Without being conscious of it, I went back to my child self and her protective measures: self-harming, eating to the point of pain to distract myself. My adolescent self stepped in, too: escaping via television, books, and magazines. When my twentysomething self showed up with her near-constant takeout splurges and one glass of wine too many, I knew something was up. I had to pump the brakes. How did I get here, and how long had it taken? What kind of mindfulness did I need to engage in order to acknowledge and/ or handle my triggers and emotions? What were my past selves telling me about what I actually needed and was in power to give?
Thankfully, I had a therapist who helped me sort a lot of this out. When she felt I was ready, she signed me up for prolonged exposure therapy, where I discussed a specific trauma and its related triggers. In prolonged exposure therapy, I was able to excavate and examine parts of myself that I tried to kill long ago. As I moved through two therapy sessions a week for about 8 weeks, I made all kinds of connections between my body and the way I operated the world as my past and current selves. I understood over and over again: everything I’ve done, good bad or otherwise, was in response to the person I believed myself to be. I know that sounds really new age and not at all based on facts. But let me tell you: it came from the trauma of not being believed when I spoke. Not about things that hurt me, not about things that scared me, not about things I wanted or needed. In the midst of all that misinformation about myself, I decided that it wasn’t worth it to be authentic or honest. “Yeah, I’ll go out with you,” when I wasn’t interested. “No, it’s fine that you canceled,” because nobody listens when I say it’s not fine any damn way. What did it matter when I wasn’t important enough?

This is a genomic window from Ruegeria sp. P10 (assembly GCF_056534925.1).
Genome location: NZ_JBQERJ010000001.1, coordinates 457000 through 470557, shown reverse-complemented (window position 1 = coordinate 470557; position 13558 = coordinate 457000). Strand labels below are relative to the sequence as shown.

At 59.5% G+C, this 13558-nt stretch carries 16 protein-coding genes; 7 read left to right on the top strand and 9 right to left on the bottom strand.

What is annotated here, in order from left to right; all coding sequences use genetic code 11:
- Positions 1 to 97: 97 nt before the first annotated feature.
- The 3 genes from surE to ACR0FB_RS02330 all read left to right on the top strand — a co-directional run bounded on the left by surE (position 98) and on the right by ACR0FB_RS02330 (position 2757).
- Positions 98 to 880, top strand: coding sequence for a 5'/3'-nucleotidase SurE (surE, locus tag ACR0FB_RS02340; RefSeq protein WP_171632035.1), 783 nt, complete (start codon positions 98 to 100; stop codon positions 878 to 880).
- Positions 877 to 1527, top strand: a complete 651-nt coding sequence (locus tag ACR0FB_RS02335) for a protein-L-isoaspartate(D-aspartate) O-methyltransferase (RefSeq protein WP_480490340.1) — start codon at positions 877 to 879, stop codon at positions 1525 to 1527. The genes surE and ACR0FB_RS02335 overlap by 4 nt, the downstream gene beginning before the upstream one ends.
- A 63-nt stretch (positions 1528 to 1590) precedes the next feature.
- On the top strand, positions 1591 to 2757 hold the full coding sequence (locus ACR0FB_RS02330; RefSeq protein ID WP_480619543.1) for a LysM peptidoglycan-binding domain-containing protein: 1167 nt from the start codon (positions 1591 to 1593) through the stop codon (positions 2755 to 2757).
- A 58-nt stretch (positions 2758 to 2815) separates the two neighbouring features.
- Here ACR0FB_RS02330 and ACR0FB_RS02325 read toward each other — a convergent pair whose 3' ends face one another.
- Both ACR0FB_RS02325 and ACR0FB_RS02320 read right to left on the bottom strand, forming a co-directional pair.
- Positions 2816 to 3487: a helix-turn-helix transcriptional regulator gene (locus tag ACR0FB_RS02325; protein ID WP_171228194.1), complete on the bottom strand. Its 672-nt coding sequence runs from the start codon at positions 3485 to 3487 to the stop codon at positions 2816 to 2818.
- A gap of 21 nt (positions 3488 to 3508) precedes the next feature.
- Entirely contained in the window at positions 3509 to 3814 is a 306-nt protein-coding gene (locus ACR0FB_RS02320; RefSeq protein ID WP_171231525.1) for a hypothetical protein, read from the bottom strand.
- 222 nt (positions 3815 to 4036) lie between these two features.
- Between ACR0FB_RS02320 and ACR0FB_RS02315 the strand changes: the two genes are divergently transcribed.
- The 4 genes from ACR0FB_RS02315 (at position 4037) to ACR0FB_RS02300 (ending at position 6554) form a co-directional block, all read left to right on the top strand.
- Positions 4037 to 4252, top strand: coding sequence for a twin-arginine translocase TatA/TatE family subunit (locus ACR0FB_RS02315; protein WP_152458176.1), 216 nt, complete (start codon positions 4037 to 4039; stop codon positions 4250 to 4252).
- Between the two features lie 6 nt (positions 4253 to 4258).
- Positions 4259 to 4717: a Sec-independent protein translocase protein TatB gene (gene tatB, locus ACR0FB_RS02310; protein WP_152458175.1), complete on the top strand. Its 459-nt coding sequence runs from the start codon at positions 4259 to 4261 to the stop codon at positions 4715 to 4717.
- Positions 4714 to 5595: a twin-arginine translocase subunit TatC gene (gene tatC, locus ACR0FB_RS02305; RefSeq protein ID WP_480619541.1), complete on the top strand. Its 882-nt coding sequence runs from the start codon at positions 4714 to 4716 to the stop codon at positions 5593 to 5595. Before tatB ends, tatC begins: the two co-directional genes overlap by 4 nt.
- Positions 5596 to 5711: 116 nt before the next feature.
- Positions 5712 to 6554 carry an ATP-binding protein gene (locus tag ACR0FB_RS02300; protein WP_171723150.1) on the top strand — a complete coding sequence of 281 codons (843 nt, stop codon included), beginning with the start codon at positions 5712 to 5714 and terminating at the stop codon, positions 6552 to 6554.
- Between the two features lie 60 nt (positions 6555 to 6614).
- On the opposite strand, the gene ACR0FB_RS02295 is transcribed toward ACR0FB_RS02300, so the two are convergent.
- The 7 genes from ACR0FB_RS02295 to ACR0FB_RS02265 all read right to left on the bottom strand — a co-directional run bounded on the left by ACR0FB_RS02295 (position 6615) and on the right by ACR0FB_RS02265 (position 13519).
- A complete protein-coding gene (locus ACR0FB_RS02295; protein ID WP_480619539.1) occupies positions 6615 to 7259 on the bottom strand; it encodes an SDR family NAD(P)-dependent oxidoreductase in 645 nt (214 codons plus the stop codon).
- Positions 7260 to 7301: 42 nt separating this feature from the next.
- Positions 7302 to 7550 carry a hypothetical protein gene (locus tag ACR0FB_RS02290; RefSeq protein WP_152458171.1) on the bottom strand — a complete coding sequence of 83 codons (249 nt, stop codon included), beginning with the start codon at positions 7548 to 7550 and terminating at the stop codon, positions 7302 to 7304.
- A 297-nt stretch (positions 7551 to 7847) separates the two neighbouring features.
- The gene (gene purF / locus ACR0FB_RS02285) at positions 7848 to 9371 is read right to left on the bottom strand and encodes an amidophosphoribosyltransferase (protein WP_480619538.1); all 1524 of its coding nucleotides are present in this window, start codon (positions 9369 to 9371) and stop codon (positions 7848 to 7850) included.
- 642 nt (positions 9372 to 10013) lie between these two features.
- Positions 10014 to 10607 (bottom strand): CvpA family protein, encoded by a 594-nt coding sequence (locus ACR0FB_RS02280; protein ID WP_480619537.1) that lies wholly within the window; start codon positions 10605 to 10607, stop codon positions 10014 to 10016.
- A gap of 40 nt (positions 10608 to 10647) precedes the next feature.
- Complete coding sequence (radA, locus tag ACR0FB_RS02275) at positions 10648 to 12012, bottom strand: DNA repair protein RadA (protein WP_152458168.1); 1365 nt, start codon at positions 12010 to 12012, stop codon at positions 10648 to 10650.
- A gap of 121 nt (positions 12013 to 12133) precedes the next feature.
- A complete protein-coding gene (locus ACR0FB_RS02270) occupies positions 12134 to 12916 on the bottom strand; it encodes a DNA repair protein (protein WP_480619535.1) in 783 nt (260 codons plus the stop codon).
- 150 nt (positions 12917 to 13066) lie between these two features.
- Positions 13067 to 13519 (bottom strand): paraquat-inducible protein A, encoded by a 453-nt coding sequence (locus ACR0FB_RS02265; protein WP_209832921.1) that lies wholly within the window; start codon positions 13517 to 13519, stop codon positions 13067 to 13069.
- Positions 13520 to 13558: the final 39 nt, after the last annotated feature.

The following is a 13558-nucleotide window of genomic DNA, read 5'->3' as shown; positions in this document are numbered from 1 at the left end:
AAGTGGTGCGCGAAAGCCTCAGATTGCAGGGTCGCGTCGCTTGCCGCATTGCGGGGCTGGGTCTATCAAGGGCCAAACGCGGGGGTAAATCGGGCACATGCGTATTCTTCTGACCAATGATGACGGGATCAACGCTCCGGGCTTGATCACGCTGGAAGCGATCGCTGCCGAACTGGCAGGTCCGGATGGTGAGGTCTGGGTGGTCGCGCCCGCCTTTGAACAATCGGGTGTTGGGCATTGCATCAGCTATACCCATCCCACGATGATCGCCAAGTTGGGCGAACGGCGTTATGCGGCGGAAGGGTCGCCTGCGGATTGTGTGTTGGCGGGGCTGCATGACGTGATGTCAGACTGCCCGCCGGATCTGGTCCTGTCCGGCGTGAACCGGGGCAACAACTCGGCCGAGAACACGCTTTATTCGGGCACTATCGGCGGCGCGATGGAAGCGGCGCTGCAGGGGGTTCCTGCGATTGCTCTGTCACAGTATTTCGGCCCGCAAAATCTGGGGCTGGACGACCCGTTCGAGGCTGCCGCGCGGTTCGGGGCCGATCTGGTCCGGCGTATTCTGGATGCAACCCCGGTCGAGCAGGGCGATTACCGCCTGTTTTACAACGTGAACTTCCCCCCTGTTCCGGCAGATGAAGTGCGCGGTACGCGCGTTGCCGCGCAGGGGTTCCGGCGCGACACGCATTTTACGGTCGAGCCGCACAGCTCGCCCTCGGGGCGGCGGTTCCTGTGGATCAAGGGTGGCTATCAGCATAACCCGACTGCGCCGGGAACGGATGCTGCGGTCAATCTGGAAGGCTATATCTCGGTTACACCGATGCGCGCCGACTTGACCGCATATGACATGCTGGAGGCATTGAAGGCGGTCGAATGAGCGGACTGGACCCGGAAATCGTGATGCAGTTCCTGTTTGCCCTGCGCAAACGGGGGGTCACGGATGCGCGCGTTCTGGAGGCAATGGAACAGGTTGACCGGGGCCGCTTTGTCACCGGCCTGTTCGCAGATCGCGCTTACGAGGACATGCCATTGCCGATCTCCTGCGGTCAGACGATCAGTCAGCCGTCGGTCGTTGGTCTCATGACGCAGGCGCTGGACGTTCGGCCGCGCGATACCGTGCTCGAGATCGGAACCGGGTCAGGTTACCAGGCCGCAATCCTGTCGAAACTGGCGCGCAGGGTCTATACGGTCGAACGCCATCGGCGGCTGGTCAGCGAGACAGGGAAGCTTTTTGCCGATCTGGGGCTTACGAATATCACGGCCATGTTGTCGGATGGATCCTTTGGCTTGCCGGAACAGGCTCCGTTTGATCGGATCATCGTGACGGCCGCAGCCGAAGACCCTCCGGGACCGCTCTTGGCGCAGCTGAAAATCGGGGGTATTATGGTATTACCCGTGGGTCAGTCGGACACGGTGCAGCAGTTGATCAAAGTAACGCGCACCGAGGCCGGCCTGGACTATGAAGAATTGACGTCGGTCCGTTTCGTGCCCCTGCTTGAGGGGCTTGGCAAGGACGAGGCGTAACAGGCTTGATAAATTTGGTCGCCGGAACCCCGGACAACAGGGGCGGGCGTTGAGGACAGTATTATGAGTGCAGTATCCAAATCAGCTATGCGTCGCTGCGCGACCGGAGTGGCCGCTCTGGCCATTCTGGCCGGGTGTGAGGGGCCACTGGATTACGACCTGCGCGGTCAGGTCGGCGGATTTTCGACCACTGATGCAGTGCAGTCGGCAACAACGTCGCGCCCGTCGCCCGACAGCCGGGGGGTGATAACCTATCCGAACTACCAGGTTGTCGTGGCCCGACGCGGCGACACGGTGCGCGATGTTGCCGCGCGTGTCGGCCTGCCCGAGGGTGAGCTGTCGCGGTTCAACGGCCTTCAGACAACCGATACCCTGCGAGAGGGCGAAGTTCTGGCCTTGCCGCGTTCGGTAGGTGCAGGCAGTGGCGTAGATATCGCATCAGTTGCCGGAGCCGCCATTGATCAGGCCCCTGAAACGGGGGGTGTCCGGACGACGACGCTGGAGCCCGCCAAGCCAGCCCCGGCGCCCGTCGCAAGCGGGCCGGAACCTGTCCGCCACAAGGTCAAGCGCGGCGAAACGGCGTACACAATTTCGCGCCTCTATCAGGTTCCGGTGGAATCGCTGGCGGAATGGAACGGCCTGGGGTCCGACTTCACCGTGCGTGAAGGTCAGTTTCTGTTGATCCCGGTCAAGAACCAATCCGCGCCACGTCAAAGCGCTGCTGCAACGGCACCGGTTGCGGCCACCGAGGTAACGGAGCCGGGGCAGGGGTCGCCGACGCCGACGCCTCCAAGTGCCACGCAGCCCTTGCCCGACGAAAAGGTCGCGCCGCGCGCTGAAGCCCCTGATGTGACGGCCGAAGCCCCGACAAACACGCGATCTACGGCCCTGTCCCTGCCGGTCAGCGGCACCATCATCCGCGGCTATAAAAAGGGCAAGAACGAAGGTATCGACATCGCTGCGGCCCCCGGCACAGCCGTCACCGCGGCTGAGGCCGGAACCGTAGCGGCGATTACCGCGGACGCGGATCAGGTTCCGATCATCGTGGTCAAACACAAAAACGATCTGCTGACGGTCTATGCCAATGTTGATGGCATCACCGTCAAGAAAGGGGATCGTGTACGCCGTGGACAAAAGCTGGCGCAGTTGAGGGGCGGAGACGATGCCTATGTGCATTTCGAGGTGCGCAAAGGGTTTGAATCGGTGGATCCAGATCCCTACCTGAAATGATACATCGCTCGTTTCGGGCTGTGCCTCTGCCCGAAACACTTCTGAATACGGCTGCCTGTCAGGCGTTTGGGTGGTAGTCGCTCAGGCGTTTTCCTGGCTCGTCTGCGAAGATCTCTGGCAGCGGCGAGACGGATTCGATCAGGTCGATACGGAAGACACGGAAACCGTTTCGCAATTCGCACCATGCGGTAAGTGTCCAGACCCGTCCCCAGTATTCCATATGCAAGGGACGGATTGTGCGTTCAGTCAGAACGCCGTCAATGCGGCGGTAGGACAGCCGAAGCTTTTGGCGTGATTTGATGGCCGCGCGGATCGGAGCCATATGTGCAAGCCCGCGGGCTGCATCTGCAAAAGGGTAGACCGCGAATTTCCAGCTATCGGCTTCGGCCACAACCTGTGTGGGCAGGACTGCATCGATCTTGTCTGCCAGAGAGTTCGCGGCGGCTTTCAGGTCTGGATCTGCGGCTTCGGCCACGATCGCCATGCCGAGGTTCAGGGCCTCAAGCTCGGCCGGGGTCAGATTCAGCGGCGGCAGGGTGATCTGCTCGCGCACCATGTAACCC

Enter my hysterectomy in June of this year. After a brief period of peace and quiet from my uterus, I had to decide when to have surgery. It had become the only viable treatment, after 7 months of maltreatment and another 7 months of trying everything else to no avail. My trauma feelings had not subsided, but I knew I had to make my way through all of this to save myself. To save my selves. To end a cycle of disbelieving survivors in my family and my community. To rebuke the idea that being the bearer of a uterus automatically means my life should be filled with unmitigated harm and suffering. To unpack my wounds, and heal them a better way this time. So my child self would be believed. So my adolescent self may feel full and comforted. So my twentysomething self finally knew she didn’t need to beat into her own head that she deserved sweetness and kindness.
Choosing to end my suffering with such finality has been the greatest gift I could give myself. Here’s to the cycle breaking parents, non-parents, aunties, grands, cousins, and chosen family. Here’s to the people who pour into each other as a matter of course, not a perk. And, most of all, here’s to those who lavish one another with love, praise, care, and respect, because it’s deserved, not earned.